The Latam region showed as the new focus for Open Banking initiatives today

Open Banking in Latin America: where you should put your focus in 2020

The rise in Open Banking around the world is putting the spotlight on the United Kingdom, a country which is ranked number one for this new banking approach and which showed distinctive and early development of Open Banking regulations and standards. But, while the UK is shining in the limelight, Latin America is where you should really focus in regards to Open Banking, especially Mexico and Brazil. Advancements there are happening at another level.

In order to understand the importance of Latin America in Open Banking, we have spoken with one of CFTE Senior Lecturers, Carlos Figueredo, Founder and CEO of Open Vector, an Open Banking advisory firm, and former UK Head of Data Standards for the Open Banking Implementation Entity (OBIE). Here are the main takeaways from our conversation with him.

What countries are leading in Open Banking in Latin America?

Currently, Mexico and Brazil are the leading countries in Open Banking in Latin America. Mexico’s “Fintech Law”, which passed in 2018, is the first of its kind in the world (Carlos Figueredo was invited to work on it by the Mexican regulator). The Central American country was quick to grasp the opportunity of Open Banking by implementing the first Open Finance initiative globally with Brazil following through shortly after. In Carlos’s words, it is a matter of time until the rest of Latin American countries catch up. Colombia is already following Mexico’s and Brazil’s example.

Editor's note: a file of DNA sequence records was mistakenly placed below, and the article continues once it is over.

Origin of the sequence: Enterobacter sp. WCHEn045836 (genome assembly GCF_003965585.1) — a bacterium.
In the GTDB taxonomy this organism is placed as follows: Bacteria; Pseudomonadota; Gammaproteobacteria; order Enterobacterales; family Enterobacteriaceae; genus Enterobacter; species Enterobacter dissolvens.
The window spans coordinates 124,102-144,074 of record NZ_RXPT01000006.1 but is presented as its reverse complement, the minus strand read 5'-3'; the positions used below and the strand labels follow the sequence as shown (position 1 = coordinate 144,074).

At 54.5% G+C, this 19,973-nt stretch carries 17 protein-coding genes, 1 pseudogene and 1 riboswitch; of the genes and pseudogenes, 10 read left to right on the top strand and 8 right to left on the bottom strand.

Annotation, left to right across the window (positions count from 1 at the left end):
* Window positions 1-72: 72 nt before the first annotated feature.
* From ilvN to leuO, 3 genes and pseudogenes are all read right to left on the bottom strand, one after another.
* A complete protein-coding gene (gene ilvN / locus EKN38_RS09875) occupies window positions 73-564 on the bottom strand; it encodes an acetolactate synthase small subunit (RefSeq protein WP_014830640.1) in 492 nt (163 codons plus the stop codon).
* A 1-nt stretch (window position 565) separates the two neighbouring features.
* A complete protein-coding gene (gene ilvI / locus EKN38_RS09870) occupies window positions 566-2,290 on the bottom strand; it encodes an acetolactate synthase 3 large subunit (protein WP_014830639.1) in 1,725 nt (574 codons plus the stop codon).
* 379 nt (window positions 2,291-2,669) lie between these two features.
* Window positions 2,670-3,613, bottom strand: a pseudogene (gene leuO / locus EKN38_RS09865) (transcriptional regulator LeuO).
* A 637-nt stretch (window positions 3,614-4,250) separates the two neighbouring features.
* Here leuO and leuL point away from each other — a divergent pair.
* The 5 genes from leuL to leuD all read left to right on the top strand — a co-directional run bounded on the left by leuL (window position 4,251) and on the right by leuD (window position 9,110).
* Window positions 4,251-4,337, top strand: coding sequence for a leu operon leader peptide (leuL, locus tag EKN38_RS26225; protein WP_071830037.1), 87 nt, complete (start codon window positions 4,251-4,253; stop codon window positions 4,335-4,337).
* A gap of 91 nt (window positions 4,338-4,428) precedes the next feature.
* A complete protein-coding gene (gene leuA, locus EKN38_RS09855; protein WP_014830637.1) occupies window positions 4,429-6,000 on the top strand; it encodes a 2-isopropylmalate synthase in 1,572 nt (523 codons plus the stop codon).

What is the main difference between Latin America and Europe in Open Banking?

The biggest difference between Latin America and Europe in Open Banking is that Europe was obliged by the European Commission to establish Open Banking practices. As they were the first to establish such rules, they had to invest millions into it, for there was no precedence for them to base themselves off. Banks regarded these regulations, such as the PSD2, as a compliance issue, and the speed at which this was implemented meant they had no time to assimilate what Open Banking truly was and the opportunities it could bring. Proof of this speed, as Carlos told us, is that he joined in November 2016 to head Data Standards and by March 2017 they released the first set of these standards. In terms of speed to implement data standards, this is unheard of.